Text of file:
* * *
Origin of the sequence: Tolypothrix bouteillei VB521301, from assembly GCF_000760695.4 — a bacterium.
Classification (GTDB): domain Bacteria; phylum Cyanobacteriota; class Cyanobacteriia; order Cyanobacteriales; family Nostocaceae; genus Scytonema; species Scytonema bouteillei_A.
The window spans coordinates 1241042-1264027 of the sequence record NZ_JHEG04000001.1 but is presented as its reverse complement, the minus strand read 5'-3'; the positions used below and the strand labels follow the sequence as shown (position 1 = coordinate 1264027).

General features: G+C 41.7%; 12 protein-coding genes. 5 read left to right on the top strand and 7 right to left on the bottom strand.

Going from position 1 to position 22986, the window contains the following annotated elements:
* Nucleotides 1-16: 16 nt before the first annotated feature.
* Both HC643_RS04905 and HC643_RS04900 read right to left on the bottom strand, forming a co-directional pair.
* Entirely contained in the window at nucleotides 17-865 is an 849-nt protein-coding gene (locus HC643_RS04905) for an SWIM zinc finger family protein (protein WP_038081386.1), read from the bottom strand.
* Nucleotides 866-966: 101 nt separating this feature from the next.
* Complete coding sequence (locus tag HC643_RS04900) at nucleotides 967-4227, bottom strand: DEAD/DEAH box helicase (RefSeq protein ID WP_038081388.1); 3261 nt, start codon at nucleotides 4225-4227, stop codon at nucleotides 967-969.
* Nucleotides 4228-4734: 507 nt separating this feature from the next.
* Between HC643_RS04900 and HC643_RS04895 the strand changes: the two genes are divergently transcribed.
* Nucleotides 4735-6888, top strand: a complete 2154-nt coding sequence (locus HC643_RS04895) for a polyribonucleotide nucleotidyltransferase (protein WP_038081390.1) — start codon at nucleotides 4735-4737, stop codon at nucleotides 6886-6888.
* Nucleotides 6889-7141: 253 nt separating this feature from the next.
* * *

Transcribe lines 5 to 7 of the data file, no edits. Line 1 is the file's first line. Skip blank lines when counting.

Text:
Going from position 1 to position 22986, the window contains the following annotated elements:
* Nucleotides 1-16: 16 nt before the first annotated feature.
* Both HC643_RS04905 and HC643_RS04900 read right to left on the bottom strand, forming a co-directional pair.